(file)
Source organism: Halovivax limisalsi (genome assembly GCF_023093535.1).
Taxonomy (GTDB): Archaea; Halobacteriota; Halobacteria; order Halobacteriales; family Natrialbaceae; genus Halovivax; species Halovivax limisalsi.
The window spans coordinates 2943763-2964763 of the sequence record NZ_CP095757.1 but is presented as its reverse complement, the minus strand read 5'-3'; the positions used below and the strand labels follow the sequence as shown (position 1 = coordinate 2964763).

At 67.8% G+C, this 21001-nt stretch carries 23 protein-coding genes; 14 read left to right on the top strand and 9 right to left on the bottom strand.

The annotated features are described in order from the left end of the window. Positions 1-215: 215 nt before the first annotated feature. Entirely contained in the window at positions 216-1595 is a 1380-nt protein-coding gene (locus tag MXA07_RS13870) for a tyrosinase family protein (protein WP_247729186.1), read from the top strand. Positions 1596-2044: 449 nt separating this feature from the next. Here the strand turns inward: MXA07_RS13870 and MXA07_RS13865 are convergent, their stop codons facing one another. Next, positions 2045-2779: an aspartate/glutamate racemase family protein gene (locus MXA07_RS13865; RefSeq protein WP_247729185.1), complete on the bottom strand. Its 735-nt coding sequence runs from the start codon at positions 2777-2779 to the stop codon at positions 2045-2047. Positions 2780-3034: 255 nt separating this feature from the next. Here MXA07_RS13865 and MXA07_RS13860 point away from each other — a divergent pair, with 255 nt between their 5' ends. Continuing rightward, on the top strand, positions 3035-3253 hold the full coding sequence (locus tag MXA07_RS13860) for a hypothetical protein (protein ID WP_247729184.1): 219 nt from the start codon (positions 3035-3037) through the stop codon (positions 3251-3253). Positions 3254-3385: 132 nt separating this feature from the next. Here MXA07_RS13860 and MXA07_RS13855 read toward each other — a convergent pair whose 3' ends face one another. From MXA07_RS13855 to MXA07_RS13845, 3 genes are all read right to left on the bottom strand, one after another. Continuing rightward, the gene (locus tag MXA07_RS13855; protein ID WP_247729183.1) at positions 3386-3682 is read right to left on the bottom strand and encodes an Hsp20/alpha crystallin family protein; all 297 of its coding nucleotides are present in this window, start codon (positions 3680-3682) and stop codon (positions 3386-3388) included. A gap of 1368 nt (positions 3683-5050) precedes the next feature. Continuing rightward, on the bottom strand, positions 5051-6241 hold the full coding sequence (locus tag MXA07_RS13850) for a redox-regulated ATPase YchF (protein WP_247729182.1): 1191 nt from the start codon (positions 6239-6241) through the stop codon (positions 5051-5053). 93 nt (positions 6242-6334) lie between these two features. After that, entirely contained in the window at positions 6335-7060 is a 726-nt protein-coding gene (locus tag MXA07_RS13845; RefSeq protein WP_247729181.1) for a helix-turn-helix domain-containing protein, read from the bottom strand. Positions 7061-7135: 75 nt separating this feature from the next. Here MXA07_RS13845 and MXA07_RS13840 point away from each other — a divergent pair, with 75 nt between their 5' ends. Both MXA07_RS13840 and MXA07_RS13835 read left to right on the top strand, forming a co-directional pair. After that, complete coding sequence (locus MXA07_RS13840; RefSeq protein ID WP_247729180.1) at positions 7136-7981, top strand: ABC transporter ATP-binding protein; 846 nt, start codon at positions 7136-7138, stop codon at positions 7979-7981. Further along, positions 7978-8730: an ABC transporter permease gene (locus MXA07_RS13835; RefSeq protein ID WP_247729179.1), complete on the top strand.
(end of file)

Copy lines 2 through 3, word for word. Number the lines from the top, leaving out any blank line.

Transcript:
Taxonomy (GTDB): Archaea; Halobacteriota; Halobacteria; order Halobacteriales; family Natrialbaceae; genus Halovivax; species Halovivax limisalsi.
The window spans coordinates 2943763-2964763 of the sequence record NZ_CP095757.1 but is presented as its reverse complement, the minus strand read 5'-3'; the positions used below and the strand labels follow the sequence as shown (position 1 = coordinate 2964763).